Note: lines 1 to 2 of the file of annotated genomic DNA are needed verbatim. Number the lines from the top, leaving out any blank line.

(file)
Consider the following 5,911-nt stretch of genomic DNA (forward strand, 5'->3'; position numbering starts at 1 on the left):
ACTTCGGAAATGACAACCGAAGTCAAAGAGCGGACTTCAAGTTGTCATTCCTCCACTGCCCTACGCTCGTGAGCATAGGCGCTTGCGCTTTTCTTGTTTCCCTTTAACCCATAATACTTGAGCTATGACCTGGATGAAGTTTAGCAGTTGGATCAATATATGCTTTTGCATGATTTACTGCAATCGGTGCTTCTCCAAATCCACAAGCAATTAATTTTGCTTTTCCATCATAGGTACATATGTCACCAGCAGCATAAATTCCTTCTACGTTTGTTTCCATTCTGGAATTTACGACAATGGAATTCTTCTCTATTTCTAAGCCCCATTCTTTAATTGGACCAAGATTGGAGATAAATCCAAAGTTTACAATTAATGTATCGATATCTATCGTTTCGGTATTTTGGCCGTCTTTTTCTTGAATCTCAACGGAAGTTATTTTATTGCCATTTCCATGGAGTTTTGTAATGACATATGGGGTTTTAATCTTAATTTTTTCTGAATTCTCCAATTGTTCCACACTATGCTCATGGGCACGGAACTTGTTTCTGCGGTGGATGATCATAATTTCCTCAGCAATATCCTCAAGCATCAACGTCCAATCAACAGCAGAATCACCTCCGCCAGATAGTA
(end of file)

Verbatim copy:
Consider the following 5,911-nt stretch of genomic DNA (forward strand, 5'->3'; position numbering starts at 1 on the left):
ACTTCGGAAATGACAACCGAAGTCAAAGAGCGGACTTCAAGTTGTCATTCCTCCACTGCCCTACGCTCGTGAGCATAGGCGCTTGCGCTTTTCTTGTTTCCCTTTAACCCATAATACTTGAGCTATGACCTGGATGAAGTTTAGCAGTTGGATCAATATATGCTTTTGCATGATTTACTGCAATCGGTGCTTCTCCAAATCCACAAGCAATTAATTTTGCTTTTCCATCATAGGTACATATGTCACCAGCAGCATAAATTCCTTCTACGTTTGTTTCCATTCTGGAATTTACGACAATGGAATTCTTCTCTATTTCTAAGCCCCATTCTTTAATTGGACCAAGATTGGAGATAAATCCAAAGTTTACAATTAATGTATCGATATCTATCGTTTCGGTATTTTGGCCGTCTTTTTCTTGAATCTCAACGGAAGTTATTTTATTGCCATTTCCATGGAGTTTTGTAATGACATATGGGGTTTTAATCTTAATTTTTTCTGAATTCTCCAATTGTTCCACACTATGCTCATGGGCACGGAACTTGTTTCTGCGGTGGATGATCATAATTTCCTCAGCAATATCCTCAAGCATCAACGTCCAATCAACAGCAGAATCACCTCCGCCAGATAGTA